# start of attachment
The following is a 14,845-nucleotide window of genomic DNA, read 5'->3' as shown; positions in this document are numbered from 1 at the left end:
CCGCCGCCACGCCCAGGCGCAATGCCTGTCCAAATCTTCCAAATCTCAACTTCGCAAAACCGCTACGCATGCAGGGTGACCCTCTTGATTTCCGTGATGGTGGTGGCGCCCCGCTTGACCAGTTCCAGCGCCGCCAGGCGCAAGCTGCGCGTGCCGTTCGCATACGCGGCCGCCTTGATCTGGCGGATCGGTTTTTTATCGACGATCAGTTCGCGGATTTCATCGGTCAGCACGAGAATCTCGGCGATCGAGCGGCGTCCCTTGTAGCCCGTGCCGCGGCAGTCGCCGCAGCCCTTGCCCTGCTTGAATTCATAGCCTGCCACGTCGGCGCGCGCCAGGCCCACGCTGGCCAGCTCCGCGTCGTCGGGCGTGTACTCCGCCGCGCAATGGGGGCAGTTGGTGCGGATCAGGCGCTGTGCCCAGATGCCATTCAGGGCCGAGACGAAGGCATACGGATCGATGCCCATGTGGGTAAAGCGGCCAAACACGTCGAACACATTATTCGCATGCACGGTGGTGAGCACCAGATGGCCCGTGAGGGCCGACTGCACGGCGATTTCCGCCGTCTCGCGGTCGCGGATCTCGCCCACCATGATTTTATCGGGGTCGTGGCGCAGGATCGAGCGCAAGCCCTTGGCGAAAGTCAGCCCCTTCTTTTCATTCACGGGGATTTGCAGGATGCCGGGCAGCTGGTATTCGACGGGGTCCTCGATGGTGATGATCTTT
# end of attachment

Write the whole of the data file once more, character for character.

The following is a 14,845-nucleotide window of genomic DNA, read 5'->3' as shown; positions in this document are numbered from 1 at the left end:
CCGCCGCCACGCCCAGGCGCAATGCCTGTCCAAATCTTCCAAATCTCAACTTCGCAAAACCGCTACGCATGCAGGGTGACCCTCTTGATTTCCGTGATGGTGGTGGCGCCCCGCTTGACCAGTTCCAGCGCCGCCAGGCGCAAGCTGCGCGTGCCGTTCGCATACGCGGCCGCCTTGATCTGGCGGATCGGTTTTTTATCGACGATCAGTTCGCGGATTTCATCGGTCAGCACGAGAATCTCGGCGATCGAGCGGCGTCCCTTGTAGCCCGTGCCGCGGCAGTCGCCGCAGCCCTTGCCCTGCTTGAATTCATAGCCTGCCACGTCGGCGCGCGCCAGGCCCACGCTGGCCAGCTCCGCGTCGTCGGGCGTGTACTCCGCCGCGCAATGGGGGCAGTTGGTGCGGATCAGGCGCTGTGCCCAGATGCCATTCAGGGCCGAGACGAAGGCATACGGATCGATGCCCATGTGGGTAAAGCGGCCAAACACGTCGAACACATTATTCGCATGCACGGTGGTGAGCACCAGATGGCCCGTGAGGGCCGACTGCACGGCGATTTCCGCCGTCTCGCGGTCGCGGATCTCGCCCACCATGATTTTATCGGGGTCGTGGCGCAGGATCGAGCGCAAGCCCTTGGCGAAAGTCAGCCCCTTCTTTTCATTCACGGGGATTTGCAGGATGCCGGGCAGCTGGTATTCGACGGGGTCCTCGATGGTGATGATCTTT